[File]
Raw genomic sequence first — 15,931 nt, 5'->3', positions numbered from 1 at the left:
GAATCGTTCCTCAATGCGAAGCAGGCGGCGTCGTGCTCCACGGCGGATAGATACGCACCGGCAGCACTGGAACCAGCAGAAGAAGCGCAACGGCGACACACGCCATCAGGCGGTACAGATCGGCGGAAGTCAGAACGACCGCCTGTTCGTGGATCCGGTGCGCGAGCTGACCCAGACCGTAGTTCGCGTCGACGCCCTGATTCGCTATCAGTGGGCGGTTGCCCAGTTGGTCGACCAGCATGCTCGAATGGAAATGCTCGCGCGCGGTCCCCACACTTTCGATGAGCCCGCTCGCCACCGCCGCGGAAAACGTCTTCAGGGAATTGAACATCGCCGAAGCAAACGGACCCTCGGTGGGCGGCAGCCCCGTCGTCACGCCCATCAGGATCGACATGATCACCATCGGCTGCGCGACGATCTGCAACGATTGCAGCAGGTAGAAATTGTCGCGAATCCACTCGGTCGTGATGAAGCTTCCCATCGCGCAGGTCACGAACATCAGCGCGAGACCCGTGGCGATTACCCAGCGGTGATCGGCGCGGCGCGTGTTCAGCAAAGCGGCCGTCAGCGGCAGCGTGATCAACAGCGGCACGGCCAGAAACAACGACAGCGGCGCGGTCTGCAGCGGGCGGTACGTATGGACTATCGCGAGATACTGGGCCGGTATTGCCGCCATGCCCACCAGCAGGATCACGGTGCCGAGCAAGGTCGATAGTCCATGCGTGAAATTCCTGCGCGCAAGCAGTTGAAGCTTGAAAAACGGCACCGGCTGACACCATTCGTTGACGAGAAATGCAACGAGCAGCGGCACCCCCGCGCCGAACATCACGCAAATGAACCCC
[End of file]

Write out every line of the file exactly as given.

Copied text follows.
Raw genomic sequence first — 15,931 nt, 5'->3', positions numbered from 1 at the left:
GAATCGTTCCTCAATGCGAAGCAGGCGGCGTCGTGCTCCACGGCGGATAGATACGCACCGGCAGCACTGGAACCAGCAGAAGAAGCGCAACGGCGACACACGCCATCAGGCGGTACAGATCGGCGGAAGTCAGAACGACCGCCTGTTCGTGGATCCGGTGCGCGAGCTGACCCAGACCGTAGTTCGCGTCGACGCCCTGATTCGCTATCAGTGGGCGGTTGCCCAGTTGGTCGACCAGCATGCTCGAATGGAAATGCTCGCGCGCGGTCCCCACACTTTCGATGAGCCCGCTCGCCACCGCCGCGGAAAACGTCTTCAGGGAATTGAACATCGCCGAAGCAAACGGACCCTCGGTGGGCGGCAGCCCCGTCGTCACGCCCATCAGGATCGACATGATCACCATCGGCTGCGCGACGATCTGCAACGATTGCAGCAGGTAGAAATTGTCGCGAATCCACTCGGTCGTGATGAAGCTTCCCATCGCGCAGGTCACGAACATCAGCGCGAGACCCGTGGCGATTACCCAGCGGTGATCGGCGCGGCGCGTGTTCAGCAAAGCGGCCGTCAGCGGCAGCGTGATCAACAGCGGCACGGCCAGAAACAACGACAGCGGCGCGGTCTGCAGCGGGCGGTACGTATGGACTATCGCGAGATACTGGGCCGGTATTGCCGCCATGCCCACCAGCAGGATCACGGTGCCGAGCAAGGTCGATAGTCCATGCGTGAAATTCCTGCGCGCAAGCAGTTGAAGCTTGAAAAACGGCACCGGCTGACACCATTCGTTGACGAGAAATGCAACGAGCAGCGGCACCCCCGCGCCGAACATCACGCAAATGAACCCC